HENRY OWINGS – Micro-Impressions Volume 1 (45)

Album: Micro-Impressions Volume 1 (45)

Artist: Henry Owings

Label: Chunklet

Release Date: August 01, 2017

https://chunklet.bandcamp.com/album/micro-impressions-volume-1

The Upshot: Chunklet’s resident smartass yuks it up for an adoring indie rock crowd, much to the bafflement of U2, Cat Power, and Nirvana fans.

BY FRED MILLS

Who needs to deal with micro-aggressions when there are micro-IMPRESSIONS running roughshod over culture these days? America, allow me to reintroduce you to Henry Owings, Chunklet majordomo. With Chunklet, whether we’re talking the publication, record label, or, um, enterprise, you know there’s always gonna be a twist at some point, which is testimony to Owings’s oftentimes twisted outlook on life. He’s now expanded his purview to stand-up comedy, and his first project is “Micro-Impressions Volume 1,” a live recording of him at Atlanta’s 529 doing one-second impressions of bands, some iconic, some not-so, and some so underground that their sendups are way-inside jokes. Each impression is spot-on in its own way, however, and if you find yourself scratching your head over one that goes over your head, never fear—in about a second, you’ll be laughing your ass off so hard that you’ll drown out the next three portrayals.

Side A kicks off with his one-second take on Melt-Banana, a succinct squeaky-voiced ‘Thank you!,’ but before you have a chance to process it (I made a mental note to go pull out all my Melt-Banana records and live tapes later to determine the exact source of Owings’ inspiration), you’re knee-deep in U2 (a kind of moan that’s equal parts heavenly passion and a particularly satisfying bowel movement), the Red Hot Chili Peppers (a rapid-fire shout of ‘Give it away!’ with the second half of ‘away’ clipped off), the Fall (‘maaan-uh’), and Joy Division (‘radio’ delivered in an impossible baritone that’s so perfect I can imagine Peter Hook ringing Owings up the next time he decides to tour a Joy Division album). Yeah, I was indeed cracking up by this point, and we’re only about 45 seconds into it.

The final impression on side A has Owings acknowledging up front that it will run longer than a second, and then you hear the presumed sound of Cat Power’s Chan Marshall sobbing quietly and inconsolably into the mic as the track spirals to its conclusion. Brutal, bruh. (Earlier he also does a six-second Shipping News, similarly breaking his one-second rule. Sorry, you’ll have to buy the record to find out what the impression sounds like.)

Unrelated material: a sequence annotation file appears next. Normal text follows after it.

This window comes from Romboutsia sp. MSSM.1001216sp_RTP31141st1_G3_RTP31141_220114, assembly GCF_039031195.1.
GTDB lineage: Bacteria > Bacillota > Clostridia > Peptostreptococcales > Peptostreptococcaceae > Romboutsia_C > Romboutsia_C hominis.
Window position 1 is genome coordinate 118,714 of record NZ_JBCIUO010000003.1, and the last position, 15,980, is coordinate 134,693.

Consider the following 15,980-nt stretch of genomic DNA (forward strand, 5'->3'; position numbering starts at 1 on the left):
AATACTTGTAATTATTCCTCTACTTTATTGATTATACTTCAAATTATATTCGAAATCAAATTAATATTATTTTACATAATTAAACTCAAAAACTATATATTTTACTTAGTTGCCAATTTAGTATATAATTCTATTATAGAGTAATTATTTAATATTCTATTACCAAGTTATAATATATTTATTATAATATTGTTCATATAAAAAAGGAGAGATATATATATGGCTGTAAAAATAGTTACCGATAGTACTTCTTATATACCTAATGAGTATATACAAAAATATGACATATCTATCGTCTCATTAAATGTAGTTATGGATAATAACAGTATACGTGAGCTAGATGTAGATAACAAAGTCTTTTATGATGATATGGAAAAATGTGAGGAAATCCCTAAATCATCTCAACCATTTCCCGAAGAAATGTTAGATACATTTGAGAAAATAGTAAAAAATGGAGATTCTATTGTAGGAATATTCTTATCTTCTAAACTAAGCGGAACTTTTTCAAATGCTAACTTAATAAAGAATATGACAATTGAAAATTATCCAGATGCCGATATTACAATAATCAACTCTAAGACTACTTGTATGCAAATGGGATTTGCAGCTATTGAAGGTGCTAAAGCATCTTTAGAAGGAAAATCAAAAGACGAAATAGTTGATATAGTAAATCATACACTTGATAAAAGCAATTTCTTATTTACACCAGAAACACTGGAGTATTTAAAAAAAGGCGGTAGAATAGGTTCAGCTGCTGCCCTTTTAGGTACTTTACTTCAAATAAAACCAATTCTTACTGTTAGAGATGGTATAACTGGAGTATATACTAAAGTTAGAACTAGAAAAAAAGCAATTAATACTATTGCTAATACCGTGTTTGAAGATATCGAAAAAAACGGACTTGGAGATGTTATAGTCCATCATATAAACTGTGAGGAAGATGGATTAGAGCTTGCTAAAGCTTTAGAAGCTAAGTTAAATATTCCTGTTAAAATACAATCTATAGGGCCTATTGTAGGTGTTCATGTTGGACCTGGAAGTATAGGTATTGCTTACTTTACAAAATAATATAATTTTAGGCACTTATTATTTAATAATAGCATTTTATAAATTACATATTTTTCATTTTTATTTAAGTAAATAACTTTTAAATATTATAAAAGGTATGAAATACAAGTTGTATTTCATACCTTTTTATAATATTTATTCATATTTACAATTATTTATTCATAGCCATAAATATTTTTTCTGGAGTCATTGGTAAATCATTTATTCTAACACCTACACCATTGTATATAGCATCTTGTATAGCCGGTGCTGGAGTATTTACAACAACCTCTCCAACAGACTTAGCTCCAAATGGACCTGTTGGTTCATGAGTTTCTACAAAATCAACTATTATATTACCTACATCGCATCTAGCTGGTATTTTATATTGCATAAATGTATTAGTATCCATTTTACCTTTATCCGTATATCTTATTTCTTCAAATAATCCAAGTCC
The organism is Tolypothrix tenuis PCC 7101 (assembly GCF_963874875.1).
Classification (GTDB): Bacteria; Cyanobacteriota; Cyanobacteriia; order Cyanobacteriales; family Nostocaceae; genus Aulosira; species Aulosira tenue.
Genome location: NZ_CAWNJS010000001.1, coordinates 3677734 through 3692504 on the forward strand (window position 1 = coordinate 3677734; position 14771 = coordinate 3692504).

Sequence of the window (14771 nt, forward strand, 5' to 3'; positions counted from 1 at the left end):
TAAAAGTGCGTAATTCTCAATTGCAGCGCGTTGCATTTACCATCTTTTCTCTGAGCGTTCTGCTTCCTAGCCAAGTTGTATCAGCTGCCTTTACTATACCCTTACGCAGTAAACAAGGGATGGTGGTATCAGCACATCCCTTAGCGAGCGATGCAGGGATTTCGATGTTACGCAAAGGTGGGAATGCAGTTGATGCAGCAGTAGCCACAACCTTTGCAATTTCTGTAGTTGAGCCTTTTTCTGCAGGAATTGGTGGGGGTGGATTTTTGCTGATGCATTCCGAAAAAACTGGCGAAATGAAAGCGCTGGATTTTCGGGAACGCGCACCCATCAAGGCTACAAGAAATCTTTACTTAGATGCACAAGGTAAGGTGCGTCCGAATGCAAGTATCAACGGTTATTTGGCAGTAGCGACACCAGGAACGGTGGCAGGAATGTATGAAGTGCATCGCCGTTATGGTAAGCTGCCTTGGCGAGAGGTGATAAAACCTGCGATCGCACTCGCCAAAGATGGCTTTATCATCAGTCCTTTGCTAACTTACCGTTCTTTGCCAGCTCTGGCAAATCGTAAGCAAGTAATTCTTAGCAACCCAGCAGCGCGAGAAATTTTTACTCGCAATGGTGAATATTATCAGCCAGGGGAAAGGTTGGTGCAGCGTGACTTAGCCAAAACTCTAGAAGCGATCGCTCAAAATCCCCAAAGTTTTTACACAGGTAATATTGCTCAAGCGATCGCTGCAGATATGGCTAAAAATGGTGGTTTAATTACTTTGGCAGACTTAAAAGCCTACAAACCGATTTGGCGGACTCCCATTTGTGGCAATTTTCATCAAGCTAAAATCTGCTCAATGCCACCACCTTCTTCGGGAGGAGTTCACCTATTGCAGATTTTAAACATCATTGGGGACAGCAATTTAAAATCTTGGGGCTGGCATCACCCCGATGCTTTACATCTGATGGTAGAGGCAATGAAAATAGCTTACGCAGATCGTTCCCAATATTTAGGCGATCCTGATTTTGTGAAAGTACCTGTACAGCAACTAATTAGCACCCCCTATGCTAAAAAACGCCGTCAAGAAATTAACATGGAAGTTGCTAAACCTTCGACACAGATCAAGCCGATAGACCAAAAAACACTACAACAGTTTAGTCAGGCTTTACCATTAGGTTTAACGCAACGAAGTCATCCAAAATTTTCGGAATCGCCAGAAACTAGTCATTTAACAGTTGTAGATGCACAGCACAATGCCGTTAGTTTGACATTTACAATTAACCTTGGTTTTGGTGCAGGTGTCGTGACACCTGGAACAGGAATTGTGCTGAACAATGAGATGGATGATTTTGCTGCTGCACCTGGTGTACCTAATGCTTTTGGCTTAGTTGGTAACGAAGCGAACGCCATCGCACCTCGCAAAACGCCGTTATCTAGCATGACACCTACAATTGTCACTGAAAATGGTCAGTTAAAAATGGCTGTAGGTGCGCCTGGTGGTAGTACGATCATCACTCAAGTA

Flip the single, and the lunacy continues, with takedown after takedown, from Fugazi, Mastodon, and Prince, to Trans Am, Blonde Redhead, and Man…or Astro-Man?, plus three special impressions clearly dear to Owings’s black little heart. There’s AC/DC, done twice (you guessed it: Bon Scott followed by Brian Johnson). There’s also one he calls ‘The Trilogy,’ which features White Zombie and Metallica sounding appropriately hostile/aggressive, plus The Nineties (‘yup!’ — one of the aforementioned head-scratchers, as I wasn’t sure if he means The Nineties the band, and if so, we’re talking really obscure, as I can only find a lone Bandcamp page for anyone called The Nineties, or the decade. Take your pick!) And then there’s another trilogy of sorts, Smashing Pumpkins followed by Courtney Love followed by Nirvana, and if you’ve ever wondered to yourself if you’re the only person who thinks those three artists are musically interchangeable, rest assured there’s at least one stand-up comedian out there who agrees with you.

Bottom line: It is a must-spin at any party you and your hipster friends decide to crash, potentially the next Trivial Pursuit–like social gathering craze. In fact, I’m starting to get the itch myself . . . wanna hear my Ian Anderson, David Lowery, and Brian Jones impressions? Memo to self: work on perfecting my underwater gurgling sound.”

Consumer Note: While we await the second volume, don’t sit on your hands ‘cos this is a micro-pressing of just 150 copies—100 on sweet red wax, 25 on black, and 25 clear. It’s also available digitally, of course, but really, you choice is pretty straightforward. The record sleeve comprises a load of “reviews” that Owings preemptively solicited from friends, family, and foes, which makes for excellent toilet reading. (Full disclosure: I provided Owings with the above review so he could use it for the promo pitch at his Bandcamp page. And yes, I still laugh my ass off every time I listen to the stuff.) You’ll even get the Owings promo photo for exercising the proper consumer choice. What’s not to like?

DOWNLOAD: It’s a friggin’ single. Duh.

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